In the previous article entitled Permission Based Mobile Marketing – The What, the How, and the Benefits, we discussed the very basis for mobile marketing–permission & consent. To recap where we left off, permission based mobile marketing is defined as:
The practice of gaining consent from consumers in advance of a continuing marketing dialogue taking place on mobile devices and in return for some kind of value exchange.
Remember, you are to gain consent of an individual to receive text messages that have some kind of value to them. Please re-read the previous article if you have questions about permission based mobile marketing. The Mobile Marketing Association expects those participating in mobile marketing to adhere to the regulations set forth and ,of course, we know that there are those that do not want to comply and adhere to these regulations. Part 2 of permission based mobile marketing is going to explore some of the recent text message spamming lawsuits that have left some companies with very hefty legal bills.
The Most Recent
Last week, a California resident filed a class action lawsuit against a public relations firm for sending an unsolicited message to his phone. The message contained a simple message about quitting smoking, and according to the California man, the firm violated the Telephone Consumer Protection Act (TCPA). The going rate for this single unsolicited message? The man claims they should be penalized for at least 5 million dollars. See how easy it is to find yourself having to foot a huge bill for not adhering to permission based mobile marketing?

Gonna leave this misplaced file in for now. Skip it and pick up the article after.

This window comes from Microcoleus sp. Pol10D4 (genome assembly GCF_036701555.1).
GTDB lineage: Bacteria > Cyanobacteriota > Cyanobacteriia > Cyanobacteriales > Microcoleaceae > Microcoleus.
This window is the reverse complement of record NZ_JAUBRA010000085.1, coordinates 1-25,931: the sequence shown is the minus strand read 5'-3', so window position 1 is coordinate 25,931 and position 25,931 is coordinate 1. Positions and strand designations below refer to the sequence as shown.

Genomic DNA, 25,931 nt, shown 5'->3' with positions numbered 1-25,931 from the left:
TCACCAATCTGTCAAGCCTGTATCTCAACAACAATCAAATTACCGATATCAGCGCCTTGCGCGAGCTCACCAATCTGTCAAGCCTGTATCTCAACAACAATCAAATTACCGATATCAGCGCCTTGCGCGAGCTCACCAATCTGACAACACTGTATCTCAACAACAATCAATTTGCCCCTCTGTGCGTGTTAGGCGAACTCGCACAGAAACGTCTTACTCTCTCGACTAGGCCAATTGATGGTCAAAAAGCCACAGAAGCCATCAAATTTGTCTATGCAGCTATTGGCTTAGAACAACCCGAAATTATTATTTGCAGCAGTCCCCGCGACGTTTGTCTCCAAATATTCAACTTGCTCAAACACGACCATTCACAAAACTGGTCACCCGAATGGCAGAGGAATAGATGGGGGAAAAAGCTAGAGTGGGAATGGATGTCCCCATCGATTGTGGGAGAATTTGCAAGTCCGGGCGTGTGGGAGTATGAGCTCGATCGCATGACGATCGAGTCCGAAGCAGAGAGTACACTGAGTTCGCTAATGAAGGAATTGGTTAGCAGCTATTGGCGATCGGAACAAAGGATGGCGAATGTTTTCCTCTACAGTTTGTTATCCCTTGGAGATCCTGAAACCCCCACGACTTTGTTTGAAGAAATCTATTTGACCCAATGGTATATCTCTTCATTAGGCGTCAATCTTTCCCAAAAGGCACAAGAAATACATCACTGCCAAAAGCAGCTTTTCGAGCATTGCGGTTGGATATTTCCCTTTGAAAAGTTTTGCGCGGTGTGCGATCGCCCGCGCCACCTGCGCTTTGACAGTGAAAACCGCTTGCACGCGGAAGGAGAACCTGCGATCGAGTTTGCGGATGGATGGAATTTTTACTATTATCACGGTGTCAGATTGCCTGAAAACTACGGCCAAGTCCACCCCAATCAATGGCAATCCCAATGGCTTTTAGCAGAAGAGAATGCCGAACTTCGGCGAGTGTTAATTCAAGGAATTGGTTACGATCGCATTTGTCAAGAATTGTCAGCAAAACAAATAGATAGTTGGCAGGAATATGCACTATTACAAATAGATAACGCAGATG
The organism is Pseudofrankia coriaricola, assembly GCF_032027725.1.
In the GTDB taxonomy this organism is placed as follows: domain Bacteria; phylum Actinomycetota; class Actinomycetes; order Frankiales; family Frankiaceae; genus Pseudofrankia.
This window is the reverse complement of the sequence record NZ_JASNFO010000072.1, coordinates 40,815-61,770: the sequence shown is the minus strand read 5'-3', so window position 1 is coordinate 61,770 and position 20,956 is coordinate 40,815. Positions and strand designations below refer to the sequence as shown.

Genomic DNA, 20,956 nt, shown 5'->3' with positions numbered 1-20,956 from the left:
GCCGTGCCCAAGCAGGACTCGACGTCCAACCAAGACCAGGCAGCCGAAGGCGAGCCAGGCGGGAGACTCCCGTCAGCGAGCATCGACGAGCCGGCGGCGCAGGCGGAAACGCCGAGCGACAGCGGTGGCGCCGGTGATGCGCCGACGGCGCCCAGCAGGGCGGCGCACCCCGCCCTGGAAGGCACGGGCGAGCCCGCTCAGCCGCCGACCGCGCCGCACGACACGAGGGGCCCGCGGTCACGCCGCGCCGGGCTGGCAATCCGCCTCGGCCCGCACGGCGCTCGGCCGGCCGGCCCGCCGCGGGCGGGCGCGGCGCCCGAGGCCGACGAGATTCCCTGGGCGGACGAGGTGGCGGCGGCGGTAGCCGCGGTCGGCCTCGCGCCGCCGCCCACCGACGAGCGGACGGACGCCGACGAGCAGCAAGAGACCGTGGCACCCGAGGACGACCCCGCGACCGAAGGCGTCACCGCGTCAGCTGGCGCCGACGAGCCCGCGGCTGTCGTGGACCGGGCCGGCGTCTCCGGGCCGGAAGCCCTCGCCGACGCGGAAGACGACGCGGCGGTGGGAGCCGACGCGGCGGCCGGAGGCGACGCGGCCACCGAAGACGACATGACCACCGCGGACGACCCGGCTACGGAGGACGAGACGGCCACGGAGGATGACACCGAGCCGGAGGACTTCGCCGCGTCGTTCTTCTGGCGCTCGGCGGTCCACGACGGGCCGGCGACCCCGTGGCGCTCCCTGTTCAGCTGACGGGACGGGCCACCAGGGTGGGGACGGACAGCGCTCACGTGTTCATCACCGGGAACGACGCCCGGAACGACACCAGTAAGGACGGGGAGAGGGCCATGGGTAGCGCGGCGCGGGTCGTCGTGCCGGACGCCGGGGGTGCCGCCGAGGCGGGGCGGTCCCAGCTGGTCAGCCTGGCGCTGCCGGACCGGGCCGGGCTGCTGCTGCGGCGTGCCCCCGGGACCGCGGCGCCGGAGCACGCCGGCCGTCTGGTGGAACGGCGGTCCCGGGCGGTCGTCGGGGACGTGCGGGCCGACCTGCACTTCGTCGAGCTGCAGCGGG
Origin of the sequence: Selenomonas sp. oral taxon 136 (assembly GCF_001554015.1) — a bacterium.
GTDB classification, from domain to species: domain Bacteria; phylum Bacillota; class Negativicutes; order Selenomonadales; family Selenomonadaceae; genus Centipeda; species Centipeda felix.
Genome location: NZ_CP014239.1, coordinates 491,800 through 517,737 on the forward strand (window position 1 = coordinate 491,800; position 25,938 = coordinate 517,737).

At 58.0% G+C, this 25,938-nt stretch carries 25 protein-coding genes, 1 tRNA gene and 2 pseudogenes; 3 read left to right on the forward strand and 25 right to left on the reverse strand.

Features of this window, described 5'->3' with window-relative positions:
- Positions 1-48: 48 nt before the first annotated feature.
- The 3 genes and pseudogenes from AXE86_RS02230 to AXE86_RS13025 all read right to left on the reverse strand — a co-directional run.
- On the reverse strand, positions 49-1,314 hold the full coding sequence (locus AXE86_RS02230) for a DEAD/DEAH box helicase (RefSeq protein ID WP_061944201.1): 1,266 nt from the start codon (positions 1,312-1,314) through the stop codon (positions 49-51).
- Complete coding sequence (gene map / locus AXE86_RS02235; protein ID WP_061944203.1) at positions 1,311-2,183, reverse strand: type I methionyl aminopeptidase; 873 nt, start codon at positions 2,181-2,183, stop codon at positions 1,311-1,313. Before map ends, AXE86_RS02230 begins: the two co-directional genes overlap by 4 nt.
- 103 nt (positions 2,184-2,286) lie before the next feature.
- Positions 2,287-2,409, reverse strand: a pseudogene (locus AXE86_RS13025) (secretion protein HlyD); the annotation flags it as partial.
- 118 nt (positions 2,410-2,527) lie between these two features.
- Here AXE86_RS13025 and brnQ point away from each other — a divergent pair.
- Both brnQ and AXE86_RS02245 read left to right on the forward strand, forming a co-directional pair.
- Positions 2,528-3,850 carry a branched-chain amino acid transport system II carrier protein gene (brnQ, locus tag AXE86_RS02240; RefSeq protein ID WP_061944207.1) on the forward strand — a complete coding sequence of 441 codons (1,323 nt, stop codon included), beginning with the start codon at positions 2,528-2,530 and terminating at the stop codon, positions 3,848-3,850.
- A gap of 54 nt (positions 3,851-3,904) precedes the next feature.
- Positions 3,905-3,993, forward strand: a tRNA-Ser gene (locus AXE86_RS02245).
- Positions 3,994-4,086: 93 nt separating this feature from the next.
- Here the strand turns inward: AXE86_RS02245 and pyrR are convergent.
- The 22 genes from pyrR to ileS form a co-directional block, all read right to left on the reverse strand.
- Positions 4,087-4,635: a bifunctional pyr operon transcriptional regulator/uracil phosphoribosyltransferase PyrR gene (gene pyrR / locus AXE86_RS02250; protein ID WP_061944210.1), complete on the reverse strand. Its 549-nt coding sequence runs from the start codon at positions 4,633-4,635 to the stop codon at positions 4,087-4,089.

Similar events have happened in the past as well. Some well known cases of unsolicited messaging were filed in the last few years against companies such as Burger King and Jiffy Lube. An example of just how expensive this unsolicited messaging gamble can get is portrayed in a lawsuit that was filed against a publisher known as Simon & Schuster. The publishing company used an SMS promotion to promote a new book by Stephen King. The lawsuit was originally instated at $90 million, and the roughly 60,000 consumers affected could have received between $500 to $1500. They paid upwards of $175 to everyone who received the unsolicited messages and the ending bill reached an estimated $10 million dollars.
In reality, there are 2 types of SPAM. One type is when legitimate businesses fail to respect the regulations found in the TCPA. The other type of SPAM is when a business purchases lists of phone numbers from a third-party source and sends blasts of messages to unwilling subscribers. We’ve seen examples of legitimate businesses facing lawsuits for failing to respect the TCPA. Now we’ll look at an example of the latter form of spamming. In March of 2011, the Federal Trade Commission petitioned a federal judge to shutdown an illegal text messaging operation that was sending millions and millions of unsolicited messages to people. The messages contained a bogus claim of doing loan modification for mortgages and had a URL that appeared to be a government site. The perpetrator sent over 5 million in a period of 40 days, roughly equal to 85 messages per minute every hour of every day. Many of the consumers faced loss of money for lacking a texting plan and having to pay their wireless carriers for the unwanted messages that were received. In addition to sending the unsolicited messages, the perpetrator also illegally collected and sold the information of the people who replied to opt-out of the texts.
Obviously, there ARE repercussions for not following regulations set forth by the Mobile Marketing Association. As you can see by these real life examples, the repercussions are very weighty and very costly. We take highest priority in assuring that we as a texting message marketing company follow the regulations as closely as possible and educate clientele alike. If you have any questions regarding permission based mobile marketing, or mobile marketing period, contact us at 1-877-989-8180, send us an email, or visit our TXT180 website.